Rural KY – After finally getting connected to the Internet for the first time, local resident Bernard Gates posted on a message board thread discussing the evils of man that he does not believe in man’s fallen nature or total depravity. He was asked if he’d ever visited social media sites, such as Twitter or Facebook. He responded he didn’t know what a Twitter or Facebook was, but he was sure they were okay places where people only treated each other with dignity and respect.
When told they were often cesspools showcasing the worst of humanity for all the world to see, he responded that such places couldn’t possibly exist.
Follow-up attempts were made, but Bernard couldn’t be reached for further comment, due to his AOL disc running out of access time.
You don’t have to know what the DICKENS is going on. Just start writing and eventually you’ll get your WORDSWORTH. Your message can be incomplete; it doesn’t have to be THOREAU
If you’re worried about what to write, you can always try EMERSON therapy. Good wordplay can really capture your WHITMAN. Long poems can be serious, but short ones are better WHITTIER.
Your words can be tame or they can be WILDE. You can write a ballad or a CARROLL. You can write a happy poem to cheer up a LONGFELLOW.
Not everyone will like what you write; as in baseball, you won’t always get a HOMER. If you borrow ideas from Hank, you’ll O HENRY a debt of gratitude. There’s ELIOT more that could be written, for this HARDY BURNS the surface.
BISBEE, AZ -Local resident Arno Yesman made news when he came out as a porgskal and openly declared he now identifies as his own adverb and any other parts of speech that would not him put into a grammatical box or allow for any sort of conversation without him feeling personally offended.
“Claiming your own pronoun has gone too mainstream; I’m trying to stay ahead of the curve by identifying as my own adverb. Depending on my mood and the day of the week, I could even identify as my own preposition. People shouldn’t assume my part of speech and try to start conversations with me.”
When asked for clarification by a reporter, Arno explained, “Today I was feeling very snoghspy, but sometimes I woppsikally jazz it up. Wait, is today Bjoursdey? The sknoooban festival starts soon.”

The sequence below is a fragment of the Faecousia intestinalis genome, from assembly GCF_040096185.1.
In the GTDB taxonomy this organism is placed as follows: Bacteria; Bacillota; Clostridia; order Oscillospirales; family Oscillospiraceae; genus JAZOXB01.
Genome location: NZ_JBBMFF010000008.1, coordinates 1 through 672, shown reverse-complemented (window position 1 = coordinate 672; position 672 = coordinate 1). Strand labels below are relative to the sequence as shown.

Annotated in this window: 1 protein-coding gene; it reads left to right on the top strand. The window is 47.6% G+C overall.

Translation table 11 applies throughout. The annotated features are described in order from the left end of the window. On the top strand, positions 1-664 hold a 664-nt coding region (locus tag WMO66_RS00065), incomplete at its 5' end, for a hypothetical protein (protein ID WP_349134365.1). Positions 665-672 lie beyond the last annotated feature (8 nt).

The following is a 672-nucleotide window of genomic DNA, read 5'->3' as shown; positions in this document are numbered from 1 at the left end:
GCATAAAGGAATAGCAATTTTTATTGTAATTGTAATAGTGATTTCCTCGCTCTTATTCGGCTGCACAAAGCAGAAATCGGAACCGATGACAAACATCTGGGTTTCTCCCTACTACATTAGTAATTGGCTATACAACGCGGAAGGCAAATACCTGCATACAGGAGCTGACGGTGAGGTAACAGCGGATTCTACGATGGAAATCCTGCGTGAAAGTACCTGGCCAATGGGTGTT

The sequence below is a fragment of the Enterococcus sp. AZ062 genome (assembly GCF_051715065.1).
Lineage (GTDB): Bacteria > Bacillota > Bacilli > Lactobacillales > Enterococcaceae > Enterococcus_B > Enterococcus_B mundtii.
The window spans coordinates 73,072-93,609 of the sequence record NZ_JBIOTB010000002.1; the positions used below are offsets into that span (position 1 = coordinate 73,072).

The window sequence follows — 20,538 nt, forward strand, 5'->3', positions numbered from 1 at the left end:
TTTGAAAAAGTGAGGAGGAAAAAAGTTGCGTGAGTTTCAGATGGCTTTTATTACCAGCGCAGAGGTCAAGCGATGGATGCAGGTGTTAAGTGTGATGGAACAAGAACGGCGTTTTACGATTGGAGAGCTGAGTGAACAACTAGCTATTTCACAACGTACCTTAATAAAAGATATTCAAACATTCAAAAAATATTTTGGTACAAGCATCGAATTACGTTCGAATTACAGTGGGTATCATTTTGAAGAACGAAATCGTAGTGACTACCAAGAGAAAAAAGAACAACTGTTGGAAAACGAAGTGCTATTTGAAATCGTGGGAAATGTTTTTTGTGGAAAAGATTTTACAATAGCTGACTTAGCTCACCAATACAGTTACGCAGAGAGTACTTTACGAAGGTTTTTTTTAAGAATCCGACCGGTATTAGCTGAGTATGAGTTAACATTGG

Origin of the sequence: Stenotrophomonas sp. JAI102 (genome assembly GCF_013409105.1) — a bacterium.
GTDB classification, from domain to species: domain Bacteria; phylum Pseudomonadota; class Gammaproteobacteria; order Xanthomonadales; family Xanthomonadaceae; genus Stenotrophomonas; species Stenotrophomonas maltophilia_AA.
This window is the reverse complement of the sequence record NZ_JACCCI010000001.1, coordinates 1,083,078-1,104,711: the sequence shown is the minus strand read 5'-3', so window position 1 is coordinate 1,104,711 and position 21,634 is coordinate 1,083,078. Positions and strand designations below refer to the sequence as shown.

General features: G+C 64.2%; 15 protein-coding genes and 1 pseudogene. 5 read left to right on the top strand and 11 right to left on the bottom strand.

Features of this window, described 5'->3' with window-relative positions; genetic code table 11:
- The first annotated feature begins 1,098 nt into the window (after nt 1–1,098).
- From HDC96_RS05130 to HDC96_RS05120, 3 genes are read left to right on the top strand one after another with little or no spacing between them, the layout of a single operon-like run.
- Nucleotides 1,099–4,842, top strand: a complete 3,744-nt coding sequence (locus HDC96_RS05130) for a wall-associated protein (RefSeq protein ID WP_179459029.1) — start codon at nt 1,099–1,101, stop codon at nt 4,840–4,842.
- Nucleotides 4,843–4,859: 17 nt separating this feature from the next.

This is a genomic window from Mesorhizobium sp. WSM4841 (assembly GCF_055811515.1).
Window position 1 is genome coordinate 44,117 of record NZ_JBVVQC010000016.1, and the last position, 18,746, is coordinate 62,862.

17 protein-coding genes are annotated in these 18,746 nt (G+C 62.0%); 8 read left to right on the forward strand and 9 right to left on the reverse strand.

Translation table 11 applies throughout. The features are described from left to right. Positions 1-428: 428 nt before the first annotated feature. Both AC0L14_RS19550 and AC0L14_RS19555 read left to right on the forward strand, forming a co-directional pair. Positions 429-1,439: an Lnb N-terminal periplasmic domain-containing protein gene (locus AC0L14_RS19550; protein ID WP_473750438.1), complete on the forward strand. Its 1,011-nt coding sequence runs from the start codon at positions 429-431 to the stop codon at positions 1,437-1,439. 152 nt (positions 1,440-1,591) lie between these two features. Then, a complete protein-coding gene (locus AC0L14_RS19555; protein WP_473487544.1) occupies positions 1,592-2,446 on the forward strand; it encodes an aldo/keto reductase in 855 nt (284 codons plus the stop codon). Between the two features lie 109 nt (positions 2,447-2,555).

When told he just said a lot of nothing, Arno called for cancelling the reporter for being close minded.
Language is the basis of communication, for without language, there is no communication. However, whenever language is coopted or perverted, miscommunication and chaos are inevitable. These are not mere pitfalls on the evolution of language; they are the destination. When people can’t agree on what something means or find common understanding of terms, communication becomes difficult, if not impossible. This is even more so when simple words are deemed undefinable. If you say “cat” and I picture a squirrel, dog, or pylon, we’re not referring to the same thing. If I keep pressing that we are referring to the same thing, dialogue becomes problematic.
We’re living in an age of subjective science based on feelings, rather than objective observances. If I were to say gravity doesn’t exist because I don’t feel it, one need merely point out objects falling to show gravity does exist as something specific. But if I claim falling is when things go up, one can either accept my truth that falling is when things go up or counter this by dropping an object and possibly be labeled a “graviphobe” for disagreeing. Congratulations, gravity now has two opposite meanings. Add more definitions or non-definitions to “gravity” and multiply that by a big enough magnitude, conversations about gravity require excess steps of clarification that might not even clarify.
People can identify by identifying.
At some point in the recent past, people decided certain basic biological words don’t really mean what anyone thinks they mean or have no meaning at all. Now others just have to accept non-definable terms as reality without question or risk being labeled a “phobe” or worse for objecting to being forced to accept this distortion of language as truth. (Incidentally, “phobe/phobia” used to mean fear of something specific; now people use it when someone else disagrees, while elevating that disagreement to fear.)